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ADRC Data Recovery Tool FAQ

Check our Frequently Asked Questions to get a quick answer to the most common inquiries.

The FAQ page features selected solutions for users' reference by the PenZoft technical support
team.
 
 

What causes data loss?

What are the chances of getting back my data?


What is data recovery?

After inadvertantly deleting some important data, can I continue to use the computer system
before I get it recovered?


Can I run scandisk or chkdsk to fix the problem if the system freezes?

Are there any DIY tricks that may help?

 
     
  What causes data loss?

There are many factors that contribute to data loss. Natural disaster, computer virus, data
corruption, computer crime, physical impact/damage or human errors are examples that may
result in the data loss. Typically, one or more of the following symptom may appear:

BIOS cannot not detect the hard disk drive.

"Operating system not found" error.

Power surges result in "no disk drive found" error.

Strange clicking or grinding noises from hard disk drive.

Abnormal spinning action of the disk drive.

Missing folders or files without reason.

Accidental deletion, format or fdisk.

Natural disasters or accident involving fire, water or crash.
 
     
  What are the chances of getting back my data?

If you have not been fiddling with the data media which may cause further damage after failure,
it is almost definite than we can get back the data for you.
 
     
  What is data recovery?

It is the resecue process of retrieving lost or inaccessible data from physically or logically
damaged data media by skilled data recovery professionals. The media could be hard drives,
backup tapes, CD media, Compact flash cards, floppy diskettes or any other types of digital
media where a possible data loss situation exists and normal modes of accessing the data are no
longer possible.

 
   
  After inadvertantly deleting some important data, can I continue to use the
computer system before I get it recovered?


Not unless you want to run the risk of losing the deleted data. Once the deleted data is deleted,
the data space (containing your deleted data) will be marked deleted but the contents is still
intact. This data will be finally "blanket" over by new data. If you continue to use the computer
system, you could be creating new data which finally overwrites your old data.
 
     
  Can I run scandisk or chkdsk to fix the problem if the system freezes?

We advise not to. In most cases, running scandisk and chkdsk will stress the hard disk further if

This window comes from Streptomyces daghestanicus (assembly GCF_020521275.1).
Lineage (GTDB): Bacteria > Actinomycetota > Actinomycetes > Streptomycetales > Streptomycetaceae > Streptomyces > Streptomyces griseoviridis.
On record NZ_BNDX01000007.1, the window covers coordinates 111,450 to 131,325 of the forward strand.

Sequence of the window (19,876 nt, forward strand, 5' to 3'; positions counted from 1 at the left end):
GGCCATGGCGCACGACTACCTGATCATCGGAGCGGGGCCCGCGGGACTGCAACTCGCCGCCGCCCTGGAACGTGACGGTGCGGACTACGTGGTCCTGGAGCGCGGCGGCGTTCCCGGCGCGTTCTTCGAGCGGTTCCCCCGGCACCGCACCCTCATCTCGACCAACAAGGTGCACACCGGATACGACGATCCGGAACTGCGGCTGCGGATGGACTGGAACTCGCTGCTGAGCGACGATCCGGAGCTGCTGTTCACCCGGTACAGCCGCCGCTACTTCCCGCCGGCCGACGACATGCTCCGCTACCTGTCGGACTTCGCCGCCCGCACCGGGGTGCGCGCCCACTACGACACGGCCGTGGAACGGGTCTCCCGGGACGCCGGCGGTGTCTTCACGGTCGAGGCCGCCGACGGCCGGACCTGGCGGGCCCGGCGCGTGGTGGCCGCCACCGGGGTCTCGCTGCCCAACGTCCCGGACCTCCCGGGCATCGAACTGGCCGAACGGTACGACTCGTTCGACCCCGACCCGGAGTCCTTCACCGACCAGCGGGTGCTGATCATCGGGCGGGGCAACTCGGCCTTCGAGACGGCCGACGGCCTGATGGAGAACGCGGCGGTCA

the condition of failure is associated with hardware. Even if the disk is physically sound, running
such utilities may result in large number of orphan file fragments without its original names and
directory locations.
 
     
  Are there any DIY tricks that may help?

Some disks may not need data recovery service. Learn more about some simple do-it-yourself
data recovery and preliminary checking before you consider full-fledge data recovery service by
the professionals.

The followings are some generic "tricks" but could potentially damage your drive further. They
are meant for situations whereby there is no severe hardware failure and you know what you
are doing. You must be aware that by following such tricks, you could risk losing your data
forever. Please do not attempt any such homebrew recovery methods if your data is valuable.
In some cases, the more you attempt recovery on a failed drive, the more difficult it is for a
professional data recovery company to recover your data.

Verify that the jumpers, power cables, IDE (or SCSI) cables are firmly seated and are in good
conditions.

If the drive is not spinning (Neither do you feel any vibration, nor any spinning sound), try:
  1. Clean contacts between board and motor using anti-static cloth.
  2. Check that nothing (especially the casing) is short-circuiting the electronic board of the drive.
  3. swap the circuit board if you have exact match of the model and firmware. Please be very
    careful here. For certain disk models, swapping boards of different firmware will corrupt
    data and render the situation unrecoverable. In situation whereby there is a combination
    of board and R/W head failure, such action will further damage the platter. In case of
    doubt, do not try especially if the data is important to you
  4. Check for loose power cables. Measure the voltage to see 5V and 12V are present.
If the drive chirps and refuses to spin up, try to place the drive in a vertical position and tap
the drive firmly (without excessive force). This will only work if there is a slight Read-Write
head "stiction". If the situation is real "sticky", you probably need to send the disk to a data
recovery professional to avoid damaging the platter.

We hear one popular "cool trick" mentioned by some news group. They suggest putting the
disk into a freezer overnight. However, there is real danger that when you take up the drive,
water get condensed on the internal platter and this will cause imminent disk failure. We
advise against this.

Scan disk is something that you should usually avoid if you feel that this could be hardware
related failure. Scan disk will only fix minor logical corruption and when the number of bad
sectors is small and not too severe.


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